Harlow Sumerford, a spokesman for Slatery, said they are reviewing the filing and will respond appropriately. The order granting the Tuesday afternoon hearing says Slatery and Harwell may file a response by 4:30 p.m. Monday.

The filing states the release of the report next week — which, before the lawsuit, could have come as soon as Wednesday — and the upcoming Aug. 4 primary election are not a coincidence. Continue reading

Slatery won’t sue feds over refugees in TN despite legislative mandate

By Travis Loller, Associated Press
NASHVILLE, Tenn. — Tennessee Attorney General Herbert Slatery won’t sue the federal government over its refugee resettlement program.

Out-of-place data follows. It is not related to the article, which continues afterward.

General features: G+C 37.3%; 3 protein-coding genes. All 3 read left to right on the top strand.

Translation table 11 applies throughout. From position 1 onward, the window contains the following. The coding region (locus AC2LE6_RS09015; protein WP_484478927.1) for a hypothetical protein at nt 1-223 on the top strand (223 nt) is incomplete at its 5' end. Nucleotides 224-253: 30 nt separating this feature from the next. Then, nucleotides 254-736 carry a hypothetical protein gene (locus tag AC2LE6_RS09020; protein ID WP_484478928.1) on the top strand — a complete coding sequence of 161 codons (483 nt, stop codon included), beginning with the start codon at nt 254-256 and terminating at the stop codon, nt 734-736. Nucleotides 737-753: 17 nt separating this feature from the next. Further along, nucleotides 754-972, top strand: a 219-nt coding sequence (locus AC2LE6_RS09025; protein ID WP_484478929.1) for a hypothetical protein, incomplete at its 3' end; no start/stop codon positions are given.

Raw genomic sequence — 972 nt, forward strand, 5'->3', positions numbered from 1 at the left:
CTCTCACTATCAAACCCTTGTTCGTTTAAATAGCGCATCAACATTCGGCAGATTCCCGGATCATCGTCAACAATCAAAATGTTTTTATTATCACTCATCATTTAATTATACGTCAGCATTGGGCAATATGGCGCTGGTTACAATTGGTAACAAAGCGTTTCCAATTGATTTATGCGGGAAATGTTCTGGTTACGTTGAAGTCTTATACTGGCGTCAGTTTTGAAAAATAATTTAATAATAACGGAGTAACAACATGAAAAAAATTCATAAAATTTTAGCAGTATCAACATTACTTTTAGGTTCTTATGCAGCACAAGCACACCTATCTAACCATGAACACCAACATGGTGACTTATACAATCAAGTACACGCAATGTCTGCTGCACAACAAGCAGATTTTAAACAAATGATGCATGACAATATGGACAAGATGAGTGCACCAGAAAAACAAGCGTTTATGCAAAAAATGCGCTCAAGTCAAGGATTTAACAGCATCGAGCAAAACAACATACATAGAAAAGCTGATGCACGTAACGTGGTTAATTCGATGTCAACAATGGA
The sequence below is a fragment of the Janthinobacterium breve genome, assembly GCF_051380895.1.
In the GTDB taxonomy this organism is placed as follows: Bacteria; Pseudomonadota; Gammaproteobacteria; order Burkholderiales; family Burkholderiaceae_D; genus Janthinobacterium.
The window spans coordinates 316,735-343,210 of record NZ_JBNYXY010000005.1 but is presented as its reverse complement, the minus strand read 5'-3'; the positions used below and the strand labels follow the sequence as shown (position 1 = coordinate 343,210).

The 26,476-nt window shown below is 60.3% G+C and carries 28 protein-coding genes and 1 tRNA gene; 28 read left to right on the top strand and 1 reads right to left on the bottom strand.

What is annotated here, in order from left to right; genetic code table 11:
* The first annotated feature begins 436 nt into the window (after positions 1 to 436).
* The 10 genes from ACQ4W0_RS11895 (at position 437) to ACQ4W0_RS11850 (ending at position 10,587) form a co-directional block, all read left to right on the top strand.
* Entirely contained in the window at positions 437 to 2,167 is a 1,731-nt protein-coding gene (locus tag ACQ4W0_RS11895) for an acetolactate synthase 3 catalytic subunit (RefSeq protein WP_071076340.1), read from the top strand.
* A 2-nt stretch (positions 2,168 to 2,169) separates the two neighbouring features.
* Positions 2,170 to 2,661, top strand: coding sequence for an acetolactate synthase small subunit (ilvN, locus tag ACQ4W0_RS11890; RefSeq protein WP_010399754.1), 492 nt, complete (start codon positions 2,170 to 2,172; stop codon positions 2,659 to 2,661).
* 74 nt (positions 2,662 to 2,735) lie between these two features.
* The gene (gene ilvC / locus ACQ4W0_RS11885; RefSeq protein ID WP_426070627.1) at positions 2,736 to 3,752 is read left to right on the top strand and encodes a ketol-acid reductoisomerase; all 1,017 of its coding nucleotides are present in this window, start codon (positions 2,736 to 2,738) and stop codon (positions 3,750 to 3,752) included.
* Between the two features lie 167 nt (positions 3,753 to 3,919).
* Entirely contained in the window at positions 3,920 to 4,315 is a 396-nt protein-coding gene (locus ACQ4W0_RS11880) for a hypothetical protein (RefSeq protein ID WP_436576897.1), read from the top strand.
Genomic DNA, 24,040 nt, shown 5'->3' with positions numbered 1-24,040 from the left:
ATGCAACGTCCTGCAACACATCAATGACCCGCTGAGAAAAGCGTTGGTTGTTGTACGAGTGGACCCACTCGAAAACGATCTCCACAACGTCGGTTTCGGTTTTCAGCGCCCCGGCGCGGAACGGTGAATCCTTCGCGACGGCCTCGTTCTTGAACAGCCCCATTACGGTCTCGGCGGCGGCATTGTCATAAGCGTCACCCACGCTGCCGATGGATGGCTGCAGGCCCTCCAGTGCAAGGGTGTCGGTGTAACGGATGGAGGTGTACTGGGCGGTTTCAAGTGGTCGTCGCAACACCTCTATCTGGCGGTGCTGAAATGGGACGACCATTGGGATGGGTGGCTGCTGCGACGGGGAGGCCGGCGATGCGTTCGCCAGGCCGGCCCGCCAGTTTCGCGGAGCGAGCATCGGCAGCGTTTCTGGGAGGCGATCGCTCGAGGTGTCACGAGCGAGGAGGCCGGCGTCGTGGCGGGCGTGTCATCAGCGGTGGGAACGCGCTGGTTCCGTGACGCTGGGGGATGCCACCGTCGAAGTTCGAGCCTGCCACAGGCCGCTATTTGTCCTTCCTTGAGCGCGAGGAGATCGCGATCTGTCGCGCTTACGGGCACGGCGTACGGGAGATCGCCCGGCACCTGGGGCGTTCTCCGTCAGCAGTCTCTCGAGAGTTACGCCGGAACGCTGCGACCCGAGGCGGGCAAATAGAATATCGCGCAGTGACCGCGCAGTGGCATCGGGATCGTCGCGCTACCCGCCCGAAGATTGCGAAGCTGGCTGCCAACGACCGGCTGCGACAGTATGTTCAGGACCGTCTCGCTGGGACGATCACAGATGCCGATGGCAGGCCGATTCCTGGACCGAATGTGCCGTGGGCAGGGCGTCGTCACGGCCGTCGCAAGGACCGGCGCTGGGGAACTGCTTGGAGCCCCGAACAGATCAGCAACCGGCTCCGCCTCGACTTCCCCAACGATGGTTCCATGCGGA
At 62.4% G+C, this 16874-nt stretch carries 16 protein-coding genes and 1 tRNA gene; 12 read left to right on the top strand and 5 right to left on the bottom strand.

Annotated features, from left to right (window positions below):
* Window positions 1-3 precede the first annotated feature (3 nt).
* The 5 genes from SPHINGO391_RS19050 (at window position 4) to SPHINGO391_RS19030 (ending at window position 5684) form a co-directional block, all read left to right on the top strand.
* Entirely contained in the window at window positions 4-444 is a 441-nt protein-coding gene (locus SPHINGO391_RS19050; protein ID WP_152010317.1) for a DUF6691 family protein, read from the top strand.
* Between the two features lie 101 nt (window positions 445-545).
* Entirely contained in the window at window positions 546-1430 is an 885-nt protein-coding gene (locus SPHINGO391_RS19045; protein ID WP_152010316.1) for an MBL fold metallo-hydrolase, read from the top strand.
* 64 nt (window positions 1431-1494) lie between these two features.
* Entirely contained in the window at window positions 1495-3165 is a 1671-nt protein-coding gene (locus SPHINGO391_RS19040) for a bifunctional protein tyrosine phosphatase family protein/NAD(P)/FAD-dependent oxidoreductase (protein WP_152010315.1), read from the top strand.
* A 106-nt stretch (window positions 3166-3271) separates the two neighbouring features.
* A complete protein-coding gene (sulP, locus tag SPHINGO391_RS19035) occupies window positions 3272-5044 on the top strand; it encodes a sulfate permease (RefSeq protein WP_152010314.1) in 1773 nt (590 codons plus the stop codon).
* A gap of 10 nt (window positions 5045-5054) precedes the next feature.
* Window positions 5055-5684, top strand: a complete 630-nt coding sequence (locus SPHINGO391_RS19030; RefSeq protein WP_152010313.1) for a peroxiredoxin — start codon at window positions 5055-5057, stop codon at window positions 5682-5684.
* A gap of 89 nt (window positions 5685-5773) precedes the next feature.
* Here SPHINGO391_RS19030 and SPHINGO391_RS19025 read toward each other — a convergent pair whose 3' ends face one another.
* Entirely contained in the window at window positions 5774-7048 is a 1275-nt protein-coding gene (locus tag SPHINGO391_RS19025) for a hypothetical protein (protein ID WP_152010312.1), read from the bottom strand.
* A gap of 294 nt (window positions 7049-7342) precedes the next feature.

A General Assembly resolution passed earlier this year had demanded legal action. Gov. Bill Haslam allowed it to take effect without his signature in May.

“I have constitutional concerns about one branch of government telling another what to do,” Haslam wrote to lawmakers at the time.

In a Tuesday letter to the clerks of the state Senate and House of Representatives, Slatery outlined what he sees as lawmakers’ two concerns about refugee resettlement. One is that federal officials are not properly consulting with state and local officials, as required by law. The other is that the federal government is confiscating state resources by coercing Tennessee to accept refugees.

Slatery notes in the letter that the consulting issue already has been dismissed in federal court. He says the coerced spending issue is an untested legal theory that is unlikely to succeed. Continue reading